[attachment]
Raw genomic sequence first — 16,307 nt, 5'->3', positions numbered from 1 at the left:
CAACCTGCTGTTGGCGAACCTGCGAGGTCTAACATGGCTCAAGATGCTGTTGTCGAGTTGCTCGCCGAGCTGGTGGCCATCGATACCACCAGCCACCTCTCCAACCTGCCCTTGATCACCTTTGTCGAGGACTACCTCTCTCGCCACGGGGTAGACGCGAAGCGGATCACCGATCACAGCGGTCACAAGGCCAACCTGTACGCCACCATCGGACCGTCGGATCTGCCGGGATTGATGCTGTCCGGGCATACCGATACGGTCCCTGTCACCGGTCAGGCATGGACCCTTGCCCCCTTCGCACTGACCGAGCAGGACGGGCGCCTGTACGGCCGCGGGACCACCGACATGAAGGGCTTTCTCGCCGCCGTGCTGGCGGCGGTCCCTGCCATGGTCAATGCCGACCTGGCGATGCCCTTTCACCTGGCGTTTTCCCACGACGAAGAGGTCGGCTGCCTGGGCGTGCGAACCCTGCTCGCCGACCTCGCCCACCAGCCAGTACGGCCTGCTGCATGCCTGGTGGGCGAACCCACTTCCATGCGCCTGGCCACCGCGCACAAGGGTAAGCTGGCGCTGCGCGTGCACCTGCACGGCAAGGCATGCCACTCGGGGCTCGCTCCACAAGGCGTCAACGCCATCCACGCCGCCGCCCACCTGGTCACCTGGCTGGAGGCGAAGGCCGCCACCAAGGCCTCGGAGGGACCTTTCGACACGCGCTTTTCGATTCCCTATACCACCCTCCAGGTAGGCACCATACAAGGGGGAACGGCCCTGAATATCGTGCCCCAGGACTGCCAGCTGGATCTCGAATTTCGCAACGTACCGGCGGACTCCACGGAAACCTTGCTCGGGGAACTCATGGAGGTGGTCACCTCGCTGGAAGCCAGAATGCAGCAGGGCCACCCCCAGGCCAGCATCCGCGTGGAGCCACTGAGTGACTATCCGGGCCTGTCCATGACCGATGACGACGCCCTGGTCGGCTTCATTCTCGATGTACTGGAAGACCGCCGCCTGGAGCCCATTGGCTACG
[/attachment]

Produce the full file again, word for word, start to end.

Raw genomic sequence first — 16,307 nt, 5'->3', positions numbered from 1 at the left:
CAACCTGCTGTTGGCGAACCTGCGAGGTCTAACATGGCTCAAGATGCTGTTGTCGAGTTGCTCGCCGAGCTGGTGGCCATCGATACCACCAGCCACCTCTCCAACCTGCCCTTGATCACCTTTGTCGAGGACTACCTCTCTCGCCACGGGGTAGACGCGAAGCGGATCACCGATCACAGCGGTCACAAGGCCAACCTGTACGCCACCATCGGACCGTCGGATCTGCCGGGATTGATGCTGTCCGGGCATACCGATACGGTCCCTGTCACCGGTCAGGCATGGACCCTTGCCCCCTTCGCACTGACCGAGCAGGACGGGCGCCTGTACGGCCGCGGGACCACCGACATGAAGGGCTTTCTCGCCGCCGTGCTGGCGGCGGTCCCTGCCATGGTCAATGCCGACCTGGCGATGCCCTTTCACCTGGCGTTTTCCCACGACGAAGAGGTCGGCTGCCTGGGCGTGCGAACCCTGCTCGCCGACCTCGCCCACCAGCCAGTACGGCCTGCTGCATGCCTGGTGGGCGAACCCACTTCCATGCGCCTGGCCACCGCGCACAAGGGTAAGCTGGCGCTGCGCGTGCACCTGCACGGCAAGGCATGCCACTCGGGGCTCGCTCCACAAGGCGTCAACGCCATCCACGCCGCCGCCCACCTGGTCACCTGGCTGGAGGCGAAGGCCGCCACCAAGGCCTCGGAGGGACCTTTCGACACGCGCTTTTCGATTCCCTATACCACCCTCCAGGTAGGCACCATACAAGGGGGAACGGCCCTGAATATCGTGCCCCAGGACTGCCAGCTGGATCTCGAATTTCGCAACGTACCGGCGGACTCCACGGAAACCTTGCTCGGGGAACTCATGGAGGTGGTCACCTCGCTGGAAGCCAGAATGCAGCAGGGCCACCCCCAGGCCAGCATCCGCGTGGAGCCACTGAGTGACTATCCGGGCCTGTCCATGACCGATGACGACGCCCTGGTCGGCTTCATTCTCGATGTACTGGAAGACCGCCGCCTGGAGCCCATTGGCTACG